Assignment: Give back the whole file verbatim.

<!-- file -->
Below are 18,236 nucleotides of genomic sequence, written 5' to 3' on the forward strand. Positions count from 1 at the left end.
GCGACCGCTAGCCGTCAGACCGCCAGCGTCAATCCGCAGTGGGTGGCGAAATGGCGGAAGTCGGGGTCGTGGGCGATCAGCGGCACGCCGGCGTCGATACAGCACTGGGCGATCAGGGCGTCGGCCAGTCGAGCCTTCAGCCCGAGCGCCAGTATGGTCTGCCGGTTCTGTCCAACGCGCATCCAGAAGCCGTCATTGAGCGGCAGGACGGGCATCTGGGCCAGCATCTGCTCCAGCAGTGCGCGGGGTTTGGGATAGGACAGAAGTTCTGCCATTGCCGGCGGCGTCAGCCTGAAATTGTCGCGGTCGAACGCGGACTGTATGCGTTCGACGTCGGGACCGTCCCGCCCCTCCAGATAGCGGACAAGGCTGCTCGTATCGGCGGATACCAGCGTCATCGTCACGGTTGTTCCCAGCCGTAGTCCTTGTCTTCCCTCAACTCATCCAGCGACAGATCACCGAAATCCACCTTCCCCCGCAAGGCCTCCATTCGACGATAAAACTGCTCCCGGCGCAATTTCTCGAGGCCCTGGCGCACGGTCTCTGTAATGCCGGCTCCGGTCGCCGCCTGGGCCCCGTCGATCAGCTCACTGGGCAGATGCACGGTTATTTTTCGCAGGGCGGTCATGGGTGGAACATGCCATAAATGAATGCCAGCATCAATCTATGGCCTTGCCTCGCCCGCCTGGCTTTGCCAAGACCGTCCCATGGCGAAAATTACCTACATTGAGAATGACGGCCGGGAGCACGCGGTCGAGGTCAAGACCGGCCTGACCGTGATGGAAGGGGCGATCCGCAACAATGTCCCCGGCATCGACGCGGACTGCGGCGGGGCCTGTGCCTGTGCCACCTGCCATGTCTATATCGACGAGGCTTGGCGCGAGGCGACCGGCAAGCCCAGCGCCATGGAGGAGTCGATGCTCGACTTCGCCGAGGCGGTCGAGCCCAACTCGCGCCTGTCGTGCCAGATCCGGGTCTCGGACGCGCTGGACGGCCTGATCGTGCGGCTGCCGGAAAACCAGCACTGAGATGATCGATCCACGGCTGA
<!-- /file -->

Below are 18,236 nucleotides of genomic sequence, written 5' to 3' on the forward strand. Positions count from 1 at the left end.
GCGACCGCTAGCCGTCAGACCGCCAGCGTCAATCCGCAGTGGGTGGCGAAATGGCGGAAGTCGGGGTCGTGGGCGATCAGCGGCACGCCGGCGTCGATACAGCACTGGGCGATCAGGGCGTCGGCCAGTCGAGCCTTCAGCCCGAGCGCCAGTATGGTCTGCCGGTTCTGTCCAACGCGCATCCAGAAGCCGTCATTGAGCGGCAGGACGGGCATCTGGGCCAGCATCTGCTCCAGCAGTGCGCGGGGTTTGGGATAGGACAGAAGTTCTGCCATTGCCGGCGGCGTCAGCCTGAAATTGTCGCGGTCGAACGCGGACTGTATGCGTTCGACGTCGGGACCGTCCCGCCCCTCCAGATAGCGGACAAGGCTGCTCGTATCGGCGGATACCAGCGTCATCGTCACGGTTGTTCCCAGCCGTAGTCCTTGTCTTCCCTCAACTCATCCAGCGACAGATCACCGAAATCCACCTTCCCCCGCAAGGCCTCCATTCGACGATAAAACTGCTCCCGGCGCAATTTCTCGAGGCCCTGGCGCACGGTCTCTGTAATGCCGGCTCCGGTCGCCGCCTGGGCCCCGTCGATCAGCTCACTGGGCAGATGCACGGTTATTTTTCGCAGGGCGGTCATGGGTGGAACATGCCATAAATGAATGCCAGCATCAATCTATGGCCTTGCCTCGCCCGCCTGGCTTTGCCAAGACCGTCCCATGGCGAAAATTACCTACATTGAGAATGACGGCCGGGAGCACGCGGTCGAGGTCAAGACCGGCCTGACCGTGATGGAAGGGGCGATCCGCAACAATGTCCCCGGCATCGACGCGGACTGCGGCGGGGCCTGTGCCTGTGCCACCTGCCATGTCTATATCGACGAGGCTTGGCGCGAGGCGACCGGCAAGCCCAGCGCCATGGAGGAGTCGATGCTCGACTTCGCCGAGGCGGTCGAGCCCAACTCGCGCCTGTCGTGCCAGATCCGGGTCTCGGACGCGCTGGACGGCCTGATCGTGCGGCTGCCGGAAAACCAGCACTGAGATGATCGATCCACGGCTGA